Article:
I was going for a spicy Southeast Asian theme and knew that I wanted to beer-brine our bird, which we bought from Jim at Pampero Ranch. M selected Hefeweizen for our beer as it was similar to the types of light lagers commonly drunk with spicy dishes back home.

To the beer we added a few stalks of cilantro, lemongrass, thick chunks of galangal and many kaffir lime leaves, in addition to the usual characters of water, salt and sugar. We ended up perfuming the whole house with the aromatic concoction that brined our bird for 18 hours.

I initially planned to prepare a spicy chili paste to marinate the chicken, but after realizing the complexity of the brine, I made a dry rub featuring coriander seed, dried chilis and pink peppercorns instead, to flavor and crisp the skin without overpowering the subtlety of the meat. After the brine and letting the bird dry out for a bit, I rubbed it all over with the spices and let it marinate for another 18 hours before setting it on the grill.

“Chicken of the Colonies” by Rice and Wheat (full recipe to be posted shortly, over at r+w):

For the 2nd year in a row, we employed the ‘giant chicken’ strategy. This year though, we were less fortunate and could only find a 5.5 lb chicken. Chicken was dry-brined for 36 hours. We then rubbed it with the marinade for african chicken (which is more like a paste) and left it for another 24 hours. Sauce was served on the side.

“Boozy Bird,” by The Tomato Tart:

My air chilled organic chicken was not brined due to a brining mishap, but I would seriously recommend dry-brining with salt and maple sugar for 36 hours. Under the skin, I stuffed the chicken with bacon, rye, and maple butter. The rub was a mixture of sea salt, mustard, onion powder, habenero powder, and muscavdo sugar—and was inside and out of the chicken. The sauce was roasted and fresh peaches blended with a can of dark beer + four oz maple syrup reduced to 6 oz of liquid, habenero powder, rye whiskey, and stone ground mustard. I started glazing the chicken about 20 minutes before it’s done time.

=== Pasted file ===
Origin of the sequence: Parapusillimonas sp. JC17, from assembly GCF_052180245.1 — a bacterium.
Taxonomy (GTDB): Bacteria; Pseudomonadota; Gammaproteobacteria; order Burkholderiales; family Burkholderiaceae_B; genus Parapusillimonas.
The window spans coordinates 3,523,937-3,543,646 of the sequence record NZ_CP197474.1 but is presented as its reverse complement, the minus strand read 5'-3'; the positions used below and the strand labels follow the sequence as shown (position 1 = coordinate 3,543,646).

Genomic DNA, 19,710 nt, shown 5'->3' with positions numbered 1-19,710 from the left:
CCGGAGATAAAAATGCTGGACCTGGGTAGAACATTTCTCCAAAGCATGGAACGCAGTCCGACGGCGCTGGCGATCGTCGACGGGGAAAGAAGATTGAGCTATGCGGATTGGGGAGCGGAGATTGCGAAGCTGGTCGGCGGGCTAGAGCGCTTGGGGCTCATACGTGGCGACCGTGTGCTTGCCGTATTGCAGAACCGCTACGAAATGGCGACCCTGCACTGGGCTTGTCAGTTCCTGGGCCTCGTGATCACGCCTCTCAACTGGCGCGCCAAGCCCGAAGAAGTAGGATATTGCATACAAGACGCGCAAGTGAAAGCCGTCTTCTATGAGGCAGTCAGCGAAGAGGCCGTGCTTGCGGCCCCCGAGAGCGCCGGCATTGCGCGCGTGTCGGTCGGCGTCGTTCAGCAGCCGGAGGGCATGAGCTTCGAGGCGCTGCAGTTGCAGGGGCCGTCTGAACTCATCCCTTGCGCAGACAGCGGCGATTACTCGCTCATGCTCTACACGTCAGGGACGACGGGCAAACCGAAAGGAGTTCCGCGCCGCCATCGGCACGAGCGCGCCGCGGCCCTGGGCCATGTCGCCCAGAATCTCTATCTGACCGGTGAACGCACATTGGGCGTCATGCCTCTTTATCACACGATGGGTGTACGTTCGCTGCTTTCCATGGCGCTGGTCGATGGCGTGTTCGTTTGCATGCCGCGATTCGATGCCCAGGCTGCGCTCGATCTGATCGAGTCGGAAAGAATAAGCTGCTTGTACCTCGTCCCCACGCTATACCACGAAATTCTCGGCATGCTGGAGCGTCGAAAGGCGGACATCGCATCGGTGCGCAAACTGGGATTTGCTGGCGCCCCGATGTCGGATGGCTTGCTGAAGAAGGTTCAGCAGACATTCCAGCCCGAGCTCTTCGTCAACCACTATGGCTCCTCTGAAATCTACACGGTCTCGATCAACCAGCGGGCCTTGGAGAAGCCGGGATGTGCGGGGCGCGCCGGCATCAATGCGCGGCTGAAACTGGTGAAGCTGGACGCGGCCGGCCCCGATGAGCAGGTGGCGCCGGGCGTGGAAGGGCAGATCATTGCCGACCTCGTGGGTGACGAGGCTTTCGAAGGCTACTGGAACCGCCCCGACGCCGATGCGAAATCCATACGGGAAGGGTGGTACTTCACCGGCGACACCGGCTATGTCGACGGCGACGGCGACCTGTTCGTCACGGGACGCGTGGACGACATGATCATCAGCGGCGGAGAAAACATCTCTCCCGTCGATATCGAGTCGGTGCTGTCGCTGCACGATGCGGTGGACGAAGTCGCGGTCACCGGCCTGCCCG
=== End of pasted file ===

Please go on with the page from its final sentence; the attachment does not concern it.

“Cold Smokey,” by Matt.

Started with a small, 3 lb, Mary’s chicken.  Dry brined for 1 day.  Wet brined for 1 day.  Cold smoked at 70F for 4 hours using apple and hickory wood.  The bird sat on a block of ice throughout, so that internal temperature was maintained at less than  50F during the smoking process.  Cooked on grill with patriotic Budweiser beer can providing wetness (“The essence of beauty,” DZ, 2001).  Finished by soaking the chicken in an Alabama style white BBQ sauce – mayo, vinegar, horseradish, lemon, spices.

“Asian Street Chicken,” by Holly.

The chicken was dry brined overnight. I made a marinade consisting of a mixture of vegetable oil, soy sauce, five spice powder, turmeric, fresh garlic, fresh ginger, fresh lemongrass, salt and star anise.  Half of the marinade was applied to the chicken overnight, the other half was used to make the glaze.  Glaze: I strained the marinade and added honey, sugar and rice wine vinegar, and reduced until syrupy.  The glaze was brushed on the chicken during and after grilling.  Soy-lime dipping sauce: soy sauce, lime juice, rice wine vinegar, sugar, red pepper flakes, jalapeno.

THE OUTCOME

Yay Science!
—Jesse Pinkman

OK, so maybe home-court advantage is beginning to be a little on the unfair side. I will say this: Either Holly and Matt should be writing food blogs, or the rest of the food bloggers need to seriously step it up for Battle Beer Can Chicken V! Scientists claimed the top three spots, with Holly being just a couple ballots away from stealing this one.